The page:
PASADENA, Calif. (NASA PR) — A newly discovered comet has excited the astronomical community this week because it appears to have originated from outside the solar system. The object — designated C/2019 Q4 (Borisov) — was discovered on Aug. 30, 2019, by Gennady Borisov at the MARGO observatory in Nauchnij, Crimea. The official confirmation that comet C/2019 Q4 is an interstellar comet has not yet been made, but if it is interstellar, it would be only the second such object detected. The first, ‘Oumuamua, was observed and confirmed in October 2017.


NASA Gives a Financial Boost to In-Space Welding Projects

by Douglas Messier
Managing Editor

NASA selected two projects for funding focused on developing in-space welding technologies as part of its recent round of Small Business Innovation Research (SBIR) awards.

The space agency selected Busek Company of Natick, Mass., and Made in Space of Jacksonville, Fla., for phase 1 awards worth up to $125,000 apiece for six months.

“Busek proposes to initiate the development of a semi-autonomous, teleoperated welding robot for joining of external (or internal metallic uninhabited volume at zero pressure) surfaces in space,”according to the proposal summary. “This welding robot will be an adaptation of a versatile Busek developed system called SOUL (Satellite On Umbilical Line) with a suitable weld head attached to it.


UK Scientists to Lead ESA’s New Comet Interceptor Mission

Comet Interceptor concept (Credit: ESA)

SWINDON, UK (UK Space Agency PR) — A new mission called Comet Interceptor, which was proposed by the UK, has been targeted for launch by the European Space Agency in 2028.

Comet Interceptor would be the first mission to travel to a comet which has never previously encountered the inner Solar System.


ESA’s New Mission to Intercept a Comet

Comet Interceptor concept (Credit: ESA)

PARIS, 19 June 2019 (ESA PR) — ‘Comet Interceptor’ has been selected as ESA’s new fast-class mission in its Cosmic Vision Programme. Comprising three spacecraft, it will be the first to visit a truly pristine comet or other interstellar object that is only just starting its journey into the inner Solar System.


NASA, FEMA, International Partners Plan Asteroid Impact Exercise

Asteroids compared to Didymoon (Credit: Ian Carnelli adapting Planetary Society – E. Lakdawalla image)

WASHINGTON (NASA PR) — While headlines routinely report on “close shaves” and “near-misses” when near-Earth objects (NEOs) such as asteroids or comets pass relatively close to Earth, the real work of preparing for the possibility of a NEO impact with Earth goes on mostly out of the public eye.


Rosetta’s Comet Sculpted by Stress

Single frame enhanced NavCam image taken on 27 March 2016, when Rosetta was 329 km from the nucleus of Comet 67P/Churyumov-Gerasimenko. The scale is 28 m/pixel and the image measures 28.7 km across. (Credit:  ESA/Rosetta/NavCam)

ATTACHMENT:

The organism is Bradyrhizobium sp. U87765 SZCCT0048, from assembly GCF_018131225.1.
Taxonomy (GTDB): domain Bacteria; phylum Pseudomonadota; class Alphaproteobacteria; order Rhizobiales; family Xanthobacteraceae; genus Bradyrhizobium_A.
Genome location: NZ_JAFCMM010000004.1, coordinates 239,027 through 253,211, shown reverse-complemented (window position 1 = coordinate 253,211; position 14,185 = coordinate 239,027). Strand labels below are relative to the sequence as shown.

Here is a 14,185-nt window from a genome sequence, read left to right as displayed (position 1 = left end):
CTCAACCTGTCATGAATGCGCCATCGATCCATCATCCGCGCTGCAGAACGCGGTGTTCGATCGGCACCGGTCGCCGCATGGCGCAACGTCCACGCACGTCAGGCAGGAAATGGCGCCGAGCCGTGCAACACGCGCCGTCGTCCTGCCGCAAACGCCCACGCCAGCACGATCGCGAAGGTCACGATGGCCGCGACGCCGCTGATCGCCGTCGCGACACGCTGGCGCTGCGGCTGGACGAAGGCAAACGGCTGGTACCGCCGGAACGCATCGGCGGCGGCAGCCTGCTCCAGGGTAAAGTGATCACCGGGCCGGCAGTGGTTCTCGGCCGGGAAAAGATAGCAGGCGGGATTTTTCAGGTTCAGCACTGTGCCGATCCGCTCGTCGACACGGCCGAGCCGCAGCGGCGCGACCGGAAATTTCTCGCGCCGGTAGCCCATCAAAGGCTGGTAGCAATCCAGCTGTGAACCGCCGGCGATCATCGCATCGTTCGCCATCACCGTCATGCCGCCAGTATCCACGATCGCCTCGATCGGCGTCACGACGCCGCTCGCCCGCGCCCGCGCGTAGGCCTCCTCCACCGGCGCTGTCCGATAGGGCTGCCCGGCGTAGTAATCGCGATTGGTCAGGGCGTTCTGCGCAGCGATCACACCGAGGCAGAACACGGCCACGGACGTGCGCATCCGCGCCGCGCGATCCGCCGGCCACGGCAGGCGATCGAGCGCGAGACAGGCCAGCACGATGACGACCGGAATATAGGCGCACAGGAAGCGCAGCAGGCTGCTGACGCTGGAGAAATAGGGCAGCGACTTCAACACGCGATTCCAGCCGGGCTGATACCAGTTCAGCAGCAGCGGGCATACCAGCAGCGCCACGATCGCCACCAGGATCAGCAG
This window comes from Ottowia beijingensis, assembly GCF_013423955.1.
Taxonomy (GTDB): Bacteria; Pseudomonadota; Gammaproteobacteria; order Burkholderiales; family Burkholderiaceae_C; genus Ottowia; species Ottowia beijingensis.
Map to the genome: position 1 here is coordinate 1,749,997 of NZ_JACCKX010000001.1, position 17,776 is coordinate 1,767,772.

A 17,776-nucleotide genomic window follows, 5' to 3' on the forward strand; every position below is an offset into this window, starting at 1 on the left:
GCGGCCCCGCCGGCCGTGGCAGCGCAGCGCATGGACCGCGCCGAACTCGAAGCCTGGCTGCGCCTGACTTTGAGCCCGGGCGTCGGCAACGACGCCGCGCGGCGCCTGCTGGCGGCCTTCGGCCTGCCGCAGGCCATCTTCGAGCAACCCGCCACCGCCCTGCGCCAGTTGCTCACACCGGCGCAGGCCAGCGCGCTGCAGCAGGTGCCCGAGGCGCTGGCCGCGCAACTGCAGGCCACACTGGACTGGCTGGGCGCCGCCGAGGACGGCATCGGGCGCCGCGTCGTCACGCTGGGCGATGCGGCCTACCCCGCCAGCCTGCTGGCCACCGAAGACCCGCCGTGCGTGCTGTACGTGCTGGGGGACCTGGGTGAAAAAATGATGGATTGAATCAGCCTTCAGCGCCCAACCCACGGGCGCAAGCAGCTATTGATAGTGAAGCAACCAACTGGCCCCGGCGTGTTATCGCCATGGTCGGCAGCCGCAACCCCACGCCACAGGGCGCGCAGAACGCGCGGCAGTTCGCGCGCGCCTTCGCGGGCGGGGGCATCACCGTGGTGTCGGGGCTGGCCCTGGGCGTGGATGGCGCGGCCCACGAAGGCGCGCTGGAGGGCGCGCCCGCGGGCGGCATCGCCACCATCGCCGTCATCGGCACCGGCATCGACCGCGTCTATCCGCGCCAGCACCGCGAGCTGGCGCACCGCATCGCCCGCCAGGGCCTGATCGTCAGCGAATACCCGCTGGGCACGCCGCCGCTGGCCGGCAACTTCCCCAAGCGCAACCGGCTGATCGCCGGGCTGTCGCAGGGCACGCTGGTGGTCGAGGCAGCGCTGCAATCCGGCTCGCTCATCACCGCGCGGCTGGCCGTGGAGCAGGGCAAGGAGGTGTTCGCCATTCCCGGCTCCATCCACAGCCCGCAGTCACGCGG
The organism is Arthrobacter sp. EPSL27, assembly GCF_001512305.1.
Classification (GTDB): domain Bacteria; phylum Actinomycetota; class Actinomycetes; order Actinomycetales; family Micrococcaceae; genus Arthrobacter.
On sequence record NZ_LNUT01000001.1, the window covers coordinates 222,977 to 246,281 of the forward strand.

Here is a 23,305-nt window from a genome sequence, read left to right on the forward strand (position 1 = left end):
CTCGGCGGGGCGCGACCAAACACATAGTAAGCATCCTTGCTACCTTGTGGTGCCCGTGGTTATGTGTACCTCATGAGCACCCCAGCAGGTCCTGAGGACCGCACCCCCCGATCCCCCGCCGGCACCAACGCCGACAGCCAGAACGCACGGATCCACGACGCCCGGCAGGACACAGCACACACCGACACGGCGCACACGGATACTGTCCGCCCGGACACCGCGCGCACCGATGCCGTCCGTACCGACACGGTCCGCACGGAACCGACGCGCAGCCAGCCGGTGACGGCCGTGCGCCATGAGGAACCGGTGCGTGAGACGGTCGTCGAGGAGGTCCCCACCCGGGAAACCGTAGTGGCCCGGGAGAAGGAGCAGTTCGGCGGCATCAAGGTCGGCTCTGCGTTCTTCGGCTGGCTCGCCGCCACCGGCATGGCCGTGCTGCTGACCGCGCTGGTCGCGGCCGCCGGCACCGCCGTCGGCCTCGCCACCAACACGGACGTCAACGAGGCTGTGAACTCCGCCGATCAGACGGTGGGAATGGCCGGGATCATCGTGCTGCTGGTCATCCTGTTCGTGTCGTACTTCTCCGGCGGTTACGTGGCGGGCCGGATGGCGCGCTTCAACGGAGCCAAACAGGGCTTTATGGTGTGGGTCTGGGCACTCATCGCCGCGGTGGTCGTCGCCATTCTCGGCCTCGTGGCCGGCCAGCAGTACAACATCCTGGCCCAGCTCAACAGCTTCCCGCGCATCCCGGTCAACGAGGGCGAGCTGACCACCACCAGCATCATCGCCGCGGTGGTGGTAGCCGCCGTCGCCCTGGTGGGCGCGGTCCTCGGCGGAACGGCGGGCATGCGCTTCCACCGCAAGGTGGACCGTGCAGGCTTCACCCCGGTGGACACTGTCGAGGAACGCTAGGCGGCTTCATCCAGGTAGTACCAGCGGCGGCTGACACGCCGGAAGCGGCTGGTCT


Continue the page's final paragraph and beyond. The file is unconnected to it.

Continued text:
18 February 2019

MARSEILLE, France (ESA PR) — Feeling stressed? You’re not alone. ESA’s Rosetta mission has revealed that geological stress arising from the shape of Comet 67P/Churyumov–Gerasimenko has been a key process in sculpting the comet’s surface and interior following its formation.

Small, icy comets with two distinct lobes seem to be commonplace in the Solar System, with one possible mode of formation a slow collision of two primordial objects in the early stages of formation some 4.5 billion years ago. A new study using data collected by Rosetta during its two years at Comet 67P/C-G has illuminated the mechanisms that contributed to shaping the comet over the following billions of years.


Massive Impact Crater from a Kilometer-wide Iron Meteorite Discovered in Greenland

COPENHAGEN (University of Copenhagen PR) — An international team lead by researchers from the Centre for GeoGenetics at the Natural History Museum of Denmark, University of Copenhagen have discovered a 31-km wide meteorite impact crater buried beneath the ice-sheet in the northern Greenland. This is the first time that a crater of any size has been found under one of Earth’s continental ice sheets. The researchers worked for last three years to verify their discovery, initially made in the 2015. The research is described in a new study just published in the internationally recognized journal Science Advances.


Cosmic Detective Work: Why We Care About Space Rocks

This artist’s concept depicts the spacecraft of NASA’s Psyche mission near the mission’s target, the metal asteroid Psyche. (Credits: NASA/JPL-Caltech/Arizona State Univ./Space Systems Loral/Peter Rubin)

By Elizabeth Landau

The entire history of human existence is a tiny blip in our solar system’s 4.5-billion-year history. No one was around to see planets forming and undergoing dramatic changes before settling in their present configuration. In order to understand what came before us — before life on Earth and before Earth itself — scientists need to hunt for clues to that mysterious distant past.